See is Apple TV+‘s first attempt at grandiose storytelling on an “epic” scale. It’s been compared to HBO’s Game of Thrones more than a few times. Will the show be able to live up to that lofty expectation? The first episode certainly tries.
[Editor’s Note: This review will include some minor spoilers for the first episode, but it is not meant to be a total recap of the episode’s events.]
The details to get out of the way first: See is a post-apocalyptic sci-fi fantasy series, a drama that sees what’s left of humankind unable to see following a virus that ravaged the earth. The series picks up when two children are born with the ability to see, and how that will potentially change the very livelihood of everyone on the planet.
Jason Momoa (Game of Thrones, Aquaman) plays Baba Voss, a leader of a village. The series also stars Sylvia Hoeks (Blade Runner 2049) as Queen Kane, Alfre Woodard (The Lion King) as Paris, and many others.
This episode was directed by Francis Lawrence.
I’m just going to say it: this show is crazy. It’s been centuries since the virus ravaged mankind and everyone’s blind, sure, but we can’t ignore the fact that people have adopted more magically-inclined lifestyles. Characters talk about hearing secrets and lies, and there are witches that some people fear.
Also, the production costs on this show had to be remarkably high because it’s a shining point for the show so far. It’s only the first episode and you can just see (no pun intended) that the production costs were considerable. Not that necessarily means this is a good show, mind you. But at least it looks realistic enough for the setting that’s presented to us.
And if you like looking at green scenery, mountains, fog, and water, well, See is genuinely beautiful to look at.
The dialogue can be hard to follow sometimes, but I don’t hold that against the show because I enjoy the fact it’s just tossing us into the deep end. That goes for the fact that the village of Baba Voss is about to be under attack while his wife is giving birth to her children. You’re just right there, no preparation beyond the brief text-on-screen telling us the events from centuries ago that brought us to this point.
This could be potentially daunting to some viewers and I understand that wholeheartedly. For me, though, the fact that the show doesn’t hold our hand as it takes us into this world is a bonus. Plus, we get to see Baba Voss and the warriors of the village do a ceremonial dance similar to the Maori’s haka, and it’s pretty great.
As far as performances are concerned, it’s obvious that everyone is giving it their all, but no one really stands out in any real way in the first episode. Everyone’s tough in their own way, or dramatic, and it’s all borderline heavy-handed.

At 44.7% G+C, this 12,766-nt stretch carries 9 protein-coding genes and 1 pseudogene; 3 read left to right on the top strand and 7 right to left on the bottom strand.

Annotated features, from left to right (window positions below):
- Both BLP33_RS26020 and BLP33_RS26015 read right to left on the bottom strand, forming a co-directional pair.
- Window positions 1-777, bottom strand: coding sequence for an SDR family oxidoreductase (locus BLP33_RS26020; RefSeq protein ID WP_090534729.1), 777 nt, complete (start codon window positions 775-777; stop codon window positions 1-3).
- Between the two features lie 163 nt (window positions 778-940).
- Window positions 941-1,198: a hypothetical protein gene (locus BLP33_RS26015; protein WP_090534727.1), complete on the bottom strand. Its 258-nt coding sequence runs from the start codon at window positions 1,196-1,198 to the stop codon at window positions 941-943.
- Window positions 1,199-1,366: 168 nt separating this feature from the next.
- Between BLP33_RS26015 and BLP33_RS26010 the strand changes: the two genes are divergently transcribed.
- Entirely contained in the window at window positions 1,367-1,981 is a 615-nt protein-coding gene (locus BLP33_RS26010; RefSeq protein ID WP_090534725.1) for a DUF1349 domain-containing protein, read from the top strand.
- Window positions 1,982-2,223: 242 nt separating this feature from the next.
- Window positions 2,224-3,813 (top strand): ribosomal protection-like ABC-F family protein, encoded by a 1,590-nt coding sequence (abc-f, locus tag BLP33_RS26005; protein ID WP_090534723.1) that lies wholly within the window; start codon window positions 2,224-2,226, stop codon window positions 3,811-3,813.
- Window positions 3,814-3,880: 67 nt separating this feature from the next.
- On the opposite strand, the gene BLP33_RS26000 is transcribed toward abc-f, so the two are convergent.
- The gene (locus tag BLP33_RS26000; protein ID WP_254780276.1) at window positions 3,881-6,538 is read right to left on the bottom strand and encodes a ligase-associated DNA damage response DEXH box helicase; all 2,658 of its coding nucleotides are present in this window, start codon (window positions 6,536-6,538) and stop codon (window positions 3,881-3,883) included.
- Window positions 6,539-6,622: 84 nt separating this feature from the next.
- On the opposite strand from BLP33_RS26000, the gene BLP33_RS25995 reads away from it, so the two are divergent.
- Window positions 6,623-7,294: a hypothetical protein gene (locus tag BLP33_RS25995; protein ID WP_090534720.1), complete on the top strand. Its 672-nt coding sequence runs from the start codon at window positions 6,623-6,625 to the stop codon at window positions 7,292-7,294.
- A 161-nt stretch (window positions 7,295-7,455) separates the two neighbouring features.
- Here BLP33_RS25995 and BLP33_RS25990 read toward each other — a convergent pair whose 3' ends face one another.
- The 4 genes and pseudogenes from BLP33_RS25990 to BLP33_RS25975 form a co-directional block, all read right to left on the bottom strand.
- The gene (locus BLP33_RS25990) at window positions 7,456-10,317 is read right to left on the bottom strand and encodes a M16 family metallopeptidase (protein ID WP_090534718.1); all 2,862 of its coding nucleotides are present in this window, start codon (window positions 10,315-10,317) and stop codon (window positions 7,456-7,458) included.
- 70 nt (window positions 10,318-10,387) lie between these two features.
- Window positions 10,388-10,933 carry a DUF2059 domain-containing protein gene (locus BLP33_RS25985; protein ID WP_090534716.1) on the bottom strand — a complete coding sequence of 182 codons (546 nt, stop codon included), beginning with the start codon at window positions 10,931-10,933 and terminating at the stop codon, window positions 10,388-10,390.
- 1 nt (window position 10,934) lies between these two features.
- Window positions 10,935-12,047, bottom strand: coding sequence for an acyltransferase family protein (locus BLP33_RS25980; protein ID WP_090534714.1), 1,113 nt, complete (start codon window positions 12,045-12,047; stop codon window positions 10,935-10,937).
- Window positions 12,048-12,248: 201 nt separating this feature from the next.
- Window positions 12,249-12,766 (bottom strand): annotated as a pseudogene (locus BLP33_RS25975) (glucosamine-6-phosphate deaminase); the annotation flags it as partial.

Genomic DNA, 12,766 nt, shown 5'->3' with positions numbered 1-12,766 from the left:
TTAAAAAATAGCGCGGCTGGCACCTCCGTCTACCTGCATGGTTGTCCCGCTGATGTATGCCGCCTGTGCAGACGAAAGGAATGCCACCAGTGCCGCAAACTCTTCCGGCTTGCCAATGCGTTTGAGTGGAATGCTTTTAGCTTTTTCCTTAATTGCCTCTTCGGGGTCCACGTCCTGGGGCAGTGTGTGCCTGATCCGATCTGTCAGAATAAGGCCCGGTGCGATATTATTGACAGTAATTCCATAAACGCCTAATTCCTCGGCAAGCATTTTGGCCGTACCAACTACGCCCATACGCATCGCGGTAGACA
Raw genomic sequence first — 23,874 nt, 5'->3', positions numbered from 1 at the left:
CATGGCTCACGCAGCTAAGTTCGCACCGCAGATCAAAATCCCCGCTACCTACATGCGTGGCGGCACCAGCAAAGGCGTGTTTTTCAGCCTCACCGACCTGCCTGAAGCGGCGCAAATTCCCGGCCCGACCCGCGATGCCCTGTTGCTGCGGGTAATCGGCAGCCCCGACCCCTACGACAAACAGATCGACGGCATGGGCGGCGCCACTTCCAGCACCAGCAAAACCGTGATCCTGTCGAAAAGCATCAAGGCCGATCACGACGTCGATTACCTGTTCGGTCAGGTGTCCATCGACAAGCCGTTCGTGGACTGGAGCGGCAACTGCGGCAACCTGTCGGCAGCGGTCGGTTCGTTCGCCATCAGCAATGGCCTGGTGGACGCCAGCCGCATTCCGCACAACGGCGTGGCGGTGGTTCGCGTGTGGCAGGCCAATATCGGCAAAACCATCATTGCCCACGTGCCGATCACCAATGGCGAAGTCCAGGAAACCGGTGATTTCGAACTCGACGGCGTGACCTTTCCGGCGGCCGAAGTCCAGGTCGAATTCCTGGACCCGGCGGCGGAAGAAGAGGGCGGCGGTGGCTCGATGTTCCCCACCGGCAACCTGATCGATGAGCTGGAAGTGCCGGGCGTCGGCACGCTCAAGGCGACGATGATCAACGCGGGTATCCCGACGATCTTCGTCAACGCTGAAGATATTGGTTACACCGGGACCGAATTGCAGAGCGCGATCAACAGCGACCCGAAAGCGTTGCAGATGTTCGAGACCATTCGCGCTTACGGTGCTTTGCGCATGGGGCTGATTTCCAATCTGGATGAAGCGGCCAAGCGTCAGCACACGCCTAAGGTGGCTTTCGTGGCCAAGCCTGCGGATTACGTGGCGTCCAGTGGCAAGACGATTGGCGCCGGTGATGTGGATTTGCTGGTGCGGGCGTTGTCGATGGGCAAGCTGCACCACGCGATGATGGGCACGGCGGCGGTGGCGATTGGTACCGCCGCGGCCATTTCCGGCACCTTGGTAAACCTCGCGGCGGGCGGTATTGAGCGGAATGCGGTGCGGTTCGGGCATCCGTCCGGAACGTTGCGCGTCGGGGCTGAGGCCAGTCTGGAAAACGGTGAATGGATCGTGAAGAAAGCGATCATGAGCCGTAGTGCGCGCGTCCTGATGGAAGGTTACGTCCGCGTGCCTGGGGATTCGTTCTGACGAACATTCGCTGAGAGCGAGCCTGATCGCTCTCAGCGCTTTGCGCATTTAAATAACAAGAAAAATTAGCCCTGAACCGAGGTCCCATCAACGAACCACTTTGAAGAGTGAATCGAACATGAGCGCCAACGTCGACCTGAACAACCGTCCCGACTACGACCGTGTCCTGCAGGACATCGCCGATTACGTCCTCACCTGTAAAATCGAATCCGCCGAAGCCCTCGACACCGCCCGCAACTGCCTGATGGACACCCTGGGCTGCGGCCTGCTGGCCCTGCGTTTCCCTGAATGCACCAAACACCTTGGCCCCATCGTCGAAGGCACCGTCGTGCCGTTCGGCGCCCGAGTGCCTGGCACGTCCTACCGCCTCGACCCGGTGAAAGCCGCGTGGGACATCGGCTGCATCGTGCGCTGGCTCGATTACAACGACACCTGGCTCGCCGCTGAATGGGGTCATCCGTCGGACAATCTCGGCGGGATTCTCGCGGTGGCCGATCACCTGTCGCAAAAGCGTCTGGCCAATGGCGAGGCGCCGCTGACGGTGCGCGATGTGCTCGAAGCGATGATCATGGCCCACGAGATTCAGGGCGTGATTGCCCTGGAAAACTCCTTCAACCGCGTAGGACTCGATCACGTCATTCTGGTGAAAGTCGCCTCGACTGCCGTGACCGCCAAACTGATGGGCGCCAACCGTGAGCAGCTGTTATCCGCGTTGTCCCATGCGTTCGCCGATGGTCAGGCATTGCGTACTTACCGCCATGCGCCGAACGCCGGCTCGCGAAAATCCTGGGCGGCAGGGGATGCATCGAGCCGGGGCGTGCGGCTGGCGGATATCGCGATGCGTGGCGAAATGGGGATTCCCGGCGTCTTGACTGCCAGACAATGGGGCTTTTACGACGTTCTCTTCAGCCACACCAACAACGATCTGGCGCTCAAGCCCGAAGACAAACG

There’s a brief moment where the leader of the Witch Finders (the group that’s hellbent on invading Baba Voss’s village, looking for Voss’s wife and her child) interrogates a traitor and it’s not that compelling to sit through, mostly because it feels like the traitor is just coasting through the lines.
One of the things I was most interested in, especially for a series like See, was the combat. As far as expectations go (they were not high), I can say that the series excels in this regard. Keep in mind that everyone that’s fighting in these scenes is “blind”, so there will be moments that seem kind of incredible (like when you see a person deftly block an incoming attack from someone who’s standing still, something that would be difficult enough with sight). But honestly, for the most part, the fighting is visceral and you’re right there alongside the combatants for most of it.
This is one of the elements of the show I was most concerned about and I can say that that fear has been abated. Granted, it could all revert to being awful, jump-cut garbage in the later episodes, but I’m hopeful that’s not the case.
And it’s violent, too. The series is rated TV-MA in part for this reason, so you’ll see blood and watch people violently murdered, so if that’s not your thing just keep in mind the camera doesn’t shy away from it.
(“That’s not what the owls tell me,” is a real thing that Paris (Woodard) actually tells another character, and this is not played for laughs. It’s a serious thing said very seriously and you should take it seriously, too.)
The bridge scene, if you put yourself in the characters’ shoes, is pretty intense. Albeit brief.
I genuinely like the fact that the people in this universe have heightened senses due to the fact they have lost their sight. Some characters can hear better than others, like one character can hear how many heartbeats people are away. Others can sense fear and anger. It’s an interesting addition, and I can’t wait to see how this plays out in future episodes.
There really isn’t anything beyond the production design that’s outright incredible about the first episode of See, but it is also not awful by any means. At least, not the first episode. It seems genuinely entertaining enough, It’s all kind of ridiculous in a good way, like a solid sci-fi/fantasy series should be (let’s not pretend that Game of Thrones was not also ridiculous in its own way). It can also be funny but in the not-on-purpose way, which is probably not what they were aiming for, unfortunately.
But will that carry over to the completion of the series? We’ll have to wait and see.
I’ll give the first episode of See a thumb’s up and say that I’m genuinely interested to see what happens next, which is all that a series can ask for.